I am asking the question when considering several sets of educational standards what is really carved in stone? For this I have considered:
1) The International Society for Technology in Education (ISTE) has created a set of standards which they feel reflect the core requirements of students in our digital age.
2) The International Baccalaureate Organisation (IBO) have identified a set of approaches to learning (ATL) skills which should be as standard developed by students from 11 to 16 years old within the Middle Year’s Programme (MYP)
3) The American Association of School Librairians have also created their own set of educational standards.
All of these standards represent what the best and the brightest of these respected organisations feel students today need to develop above and beyond the curriculum content. For the most part there is a general consensus on these attributes, but there are also some gaps. Within this blog post I will compare ISTEs NETs with the MYPs ATL skills.
The table clearly shows the large amount of crossover between the two sets of standards. The most obvious gap is Digital Citizenship. This standard reflects the need for students to be a responsible member of a digital society. However, although not shown as an ATL skill this message is already expressed in the other aeras of interaction of which ATL skills presently only represents a portion of. Suffice to say this is less of a gap but more of a unjust comparison on my behalf.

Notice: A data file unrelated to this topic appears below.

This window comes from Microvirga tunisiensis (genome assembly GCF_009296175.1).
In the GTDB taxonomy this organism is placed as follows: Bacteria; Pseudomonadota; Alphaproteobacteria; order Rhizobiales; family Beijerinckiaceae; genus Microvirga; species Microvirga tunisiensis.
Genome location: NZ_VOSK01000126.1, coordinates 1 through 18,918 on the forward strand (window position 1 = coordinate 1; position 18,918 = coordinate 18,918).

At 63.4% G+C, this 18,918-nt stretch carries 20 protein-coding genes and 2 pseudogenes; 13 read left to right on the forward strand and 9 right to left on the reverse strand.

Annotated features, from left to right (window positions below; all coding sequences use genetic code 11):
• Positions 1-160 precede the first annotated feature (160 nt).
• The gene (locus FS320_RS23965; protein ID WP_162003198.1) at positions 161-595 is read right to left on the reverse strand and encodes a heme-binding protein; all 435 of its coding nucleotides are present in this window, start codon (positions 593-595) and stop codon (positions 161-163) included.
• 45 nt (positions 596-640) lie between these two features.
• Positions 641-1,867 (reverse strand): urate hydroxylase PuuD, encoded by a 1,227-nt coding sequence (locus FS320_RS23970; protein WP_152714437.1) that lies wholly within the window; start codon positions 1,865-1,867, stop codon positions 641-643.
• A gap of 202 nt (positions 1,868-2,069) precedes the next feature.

What the IBO ATL skills have which the ISTE standards do not is a requirement of self-reflection. In fact the AASL stands also represent this through their self-assessment strategies. I think this omission is a failing of those standards. I believe that our digital times with blogging, tweeting and open-source ideas self reflection is an inherent and vital component. Also with the high paced changes within the digital landscape to be able to self-reflect and say that I don’t know how to use that tool, because I have never needed to before, but I know a number of resources (often digital) with which can soon learn, would be welcoming.
The two standards which I found most difficult to match related to a final product:
1) create original works as a means of personal or group expression
2) process data and report results
I can understand why a list which pertains to approaches to learning does not strongly focus on the final product. I finally found the link hidden within a transfer expectation “ making connections—including using knowledge, understanding and skills across subjects to create products or solutions, applying skills and knowledge in unfamiliar situations”. This is interesting for two reasons. Firstly I like the fact that the creativity of the ISTE does quite accurately reflect the transfer skills of the IBO – this is a good thing. I think this highlights a gap in the IBOs ATLs skill which reflects the requirement of an individual to have the motivation to complete a product and also the fact that we all only learn by producing something and reflecting on that and making it better. So I would like to add two further transfer expectations:
1) self-motivating – to complete a product highlights the transfer of knowledge and understanding
2) personal transfer – to transfer prior experiences to improve future products